As the effects of the collapse of crowdfunder PledgeMusic rippled through the music community, Iain Baker of UK rock group Jesus Jones was one of its most outspoken critics. Now, Baker has decided to do something about it with the formation of ROCCR. Alongside partners with expertise in tech and business, Baker is building a music and arts crowdfunding platform designed to be "transparent, fair and direct." Their goal is to launch ROCCR before the end of the summer. "We're laying out a case for someone to carry on the good work that Pledge did," Baker tells Hypebot, "and just to try and do it while not ripping everyone off, and taking their money." Most notably, he says, "ROCCR doesn't have access to the donations" and is taking a little less in fees. "Pledge was trying to embark on a huge expansion," Baker contends, "and all of that felt like it was happening off the hard work that artists were putting into their campaigns. We're trying to give a bit back to the artistic community. ROCCR is a not-for-profit, so the naked pursuit of profit isn't our main goal." Others have explored launching a music crowdfunding platform and decided against it because revenue compared to providing the level of customer service sometimes required to help an artist launch and maintain a campaign could mean razor-thin margins. Recently, Kickstarter and partner XOYO shut down their DRIP music funding initiative before it launched. Bandzoogle, on the other hand, just added a direct crowdfunding option to its existing music website and marketing platform, and the artist and label community is hoping that it, ROCCR and others succeed. "Pledgemusic became more than a crowdfunding service," said music marketer Jay Coyle of Label Logic. "It became an exciting music community where fans could go explore the virtual end-caps and find treasures from their favorite artists while discovering new ones. I still believe in the model." ROCCR is asking musicians, artists and other creatives who might be interested in using the platform to sign up for updates here. MORE: Bandzoogle Adds Commission-Free Crowdfunding With Direct Payments To Artists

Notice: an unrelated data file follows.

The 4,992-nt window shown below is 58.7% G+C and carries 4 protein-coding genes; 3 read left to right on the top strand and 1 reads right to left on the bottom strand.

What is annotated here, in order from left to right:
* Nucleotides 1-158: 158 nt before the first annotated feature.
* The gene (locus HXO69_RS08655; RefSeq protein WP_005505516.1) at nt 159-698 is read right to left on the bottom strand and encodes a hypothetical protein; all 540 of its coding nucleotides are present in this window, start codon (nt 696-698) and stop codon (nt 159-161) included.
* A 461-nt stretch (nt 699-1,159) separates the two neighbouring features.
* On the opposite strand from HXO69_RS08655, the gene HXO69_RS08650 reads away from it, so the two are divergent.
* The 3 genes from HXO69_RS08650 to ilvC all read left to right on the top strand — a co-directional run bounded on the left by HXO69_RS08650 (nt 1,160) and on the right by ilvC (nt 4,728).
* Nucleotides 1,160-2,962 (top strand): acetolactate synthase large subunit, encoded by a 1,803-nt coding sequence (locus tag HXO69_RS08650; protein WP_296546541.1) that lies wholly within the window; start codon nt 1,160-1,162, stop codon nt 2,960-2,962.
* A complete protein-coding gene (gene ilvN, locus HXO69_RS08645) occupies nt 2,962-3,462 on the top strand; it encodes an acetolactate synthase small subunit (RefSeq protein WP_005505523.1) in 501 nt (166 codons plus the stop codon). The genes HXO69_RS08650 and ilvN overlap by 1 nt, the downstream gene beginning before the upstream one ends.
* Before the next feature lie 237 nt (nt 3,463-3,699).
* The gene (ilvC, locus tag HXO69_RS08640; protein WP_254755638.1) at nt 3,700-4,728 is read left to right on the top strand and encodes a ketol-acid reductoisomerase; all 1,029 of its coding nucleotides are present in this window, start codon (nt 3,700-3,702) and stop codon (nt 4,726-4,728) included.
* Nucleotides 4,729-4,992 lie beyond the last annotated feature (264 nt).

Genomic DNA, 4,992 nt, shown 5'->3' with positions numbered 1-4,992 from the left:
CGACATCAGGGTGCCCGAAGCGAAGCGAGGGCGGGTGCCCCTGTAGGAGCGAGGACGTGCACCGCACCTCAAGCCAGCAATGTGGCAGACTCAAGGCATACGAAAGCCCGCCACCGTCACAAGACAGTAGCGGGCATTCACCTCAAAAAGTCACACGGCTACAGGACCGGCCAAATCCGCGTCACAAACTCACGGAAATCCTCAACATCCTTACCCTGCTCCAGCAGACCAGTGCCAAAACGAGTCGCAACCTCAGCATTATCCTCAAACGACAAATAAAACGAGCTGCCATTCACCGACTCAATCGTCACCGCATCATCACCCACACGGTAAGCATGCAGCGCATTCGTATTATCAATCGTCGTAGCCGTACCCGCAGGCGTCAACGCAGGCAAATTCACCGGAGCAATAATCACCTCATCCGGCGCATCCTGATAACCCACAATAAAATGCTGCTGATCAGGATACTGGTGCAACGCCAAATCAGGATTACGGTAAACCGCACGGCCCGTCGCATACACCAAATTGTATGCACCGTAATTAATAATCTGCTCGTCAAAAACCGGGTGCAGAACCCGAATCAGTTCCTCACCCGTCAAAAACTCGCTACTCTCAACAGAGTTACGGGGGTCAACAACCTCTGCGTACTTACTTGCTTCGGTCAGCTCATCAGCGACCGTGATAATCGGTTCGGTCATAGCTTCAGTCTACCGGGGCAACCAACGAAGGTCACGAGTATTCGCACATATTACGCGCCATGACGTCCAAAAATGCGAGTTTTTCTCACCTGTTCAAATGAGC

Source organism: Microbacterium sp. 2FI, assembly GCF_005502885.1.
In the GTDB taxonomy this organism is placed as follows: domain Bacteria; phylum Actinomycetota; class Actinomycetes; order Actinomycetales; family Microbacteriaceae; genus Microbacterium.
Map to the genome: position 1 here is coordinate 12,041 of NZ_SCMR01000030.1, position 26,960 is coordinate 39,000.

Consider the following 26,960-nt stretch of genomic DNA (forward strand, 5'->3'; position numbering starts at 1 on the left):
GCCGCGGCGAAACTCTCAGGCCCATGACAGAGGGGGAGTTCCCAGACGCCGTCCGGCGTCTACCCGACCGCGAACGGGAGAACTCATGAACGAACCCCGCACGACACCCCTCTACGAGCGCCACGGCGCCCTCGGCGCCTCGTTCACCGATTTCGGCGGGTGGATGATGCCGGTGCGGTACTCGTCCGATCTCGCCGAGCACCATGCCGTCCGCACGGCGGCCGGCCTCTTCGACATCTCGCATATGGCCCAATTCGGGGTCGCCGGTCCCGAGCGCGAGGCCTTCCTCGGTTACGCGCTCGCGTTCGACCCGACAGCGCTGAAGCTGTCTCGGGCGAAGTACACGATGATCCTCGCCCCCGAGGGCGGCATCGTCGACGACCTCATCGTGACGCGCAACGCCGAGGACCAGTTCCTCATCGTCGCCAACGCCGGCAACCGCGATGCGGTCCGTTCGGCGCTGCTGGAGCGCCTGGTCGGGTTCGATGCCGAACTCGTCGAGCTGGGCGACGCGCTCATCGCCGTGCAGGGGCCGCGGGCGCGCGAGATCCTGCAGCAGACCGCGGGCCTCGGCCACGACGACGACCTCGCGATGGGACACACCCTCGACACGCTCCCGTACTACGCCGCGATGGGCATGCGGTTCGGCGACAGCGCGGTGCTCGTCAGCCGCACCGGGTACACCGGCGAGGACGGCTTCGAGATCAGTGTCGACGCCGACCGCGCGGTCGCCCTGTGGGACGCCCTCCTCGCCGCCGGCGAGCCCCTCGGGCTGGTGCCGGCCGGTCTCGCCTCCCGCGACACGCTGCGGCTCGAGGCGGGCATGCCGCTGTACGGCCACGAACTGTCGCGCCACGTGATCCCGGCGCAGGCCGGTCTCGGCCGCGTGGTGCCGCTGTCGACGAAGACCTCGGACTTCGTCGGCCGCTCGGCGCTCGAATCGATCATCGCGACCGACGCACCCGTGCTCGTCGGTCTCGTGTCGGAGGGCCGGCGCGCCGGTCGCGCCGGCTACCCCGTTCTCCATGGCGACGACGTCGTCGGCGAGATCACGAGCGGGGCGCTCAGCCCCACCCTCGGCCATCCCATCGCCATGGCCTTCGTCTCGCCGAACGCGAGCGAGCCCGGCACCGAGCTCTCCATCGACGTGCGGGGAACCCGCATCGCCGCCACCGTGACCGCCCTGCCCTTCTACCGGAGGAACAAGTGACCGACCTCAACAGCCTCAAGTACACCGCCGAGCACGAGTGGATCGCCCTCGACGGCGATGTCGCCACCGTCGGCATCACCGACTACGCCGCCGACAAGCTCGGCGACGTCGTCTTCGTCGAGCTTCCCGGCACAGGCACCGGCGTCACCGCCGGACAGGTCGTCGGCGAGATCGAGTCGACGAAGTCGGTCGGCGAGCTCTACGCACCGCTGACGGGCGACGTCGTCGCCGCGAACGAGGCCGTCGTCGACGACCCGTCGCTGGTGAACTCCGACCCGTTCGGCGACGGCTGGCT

Last week, YouTube successfully blocked several major stream-ripping sites, according to multiple reports. Now, most of them have found a way to circumvent the blockhead. Stream ripping is currently the number one source of music piracy globally. Here's the update from TorrentFreak: "Mp3-youtube.download almost instantly announced that it was working on a fix and today the site is working just fine. The same is true for Dlnowsoft.com, which was also blocked last week, as well as the massively popular Onlinevideoconverter.com, which is among the top 200 most-visited sites on the Internet." “To fix the problem, we simply used other servers that are not in the range of IP-addresses blocked by YouTube,” said one operator of a stream-ripping site. “I think the YouTube update is stupid because we will always find a solution,” said another.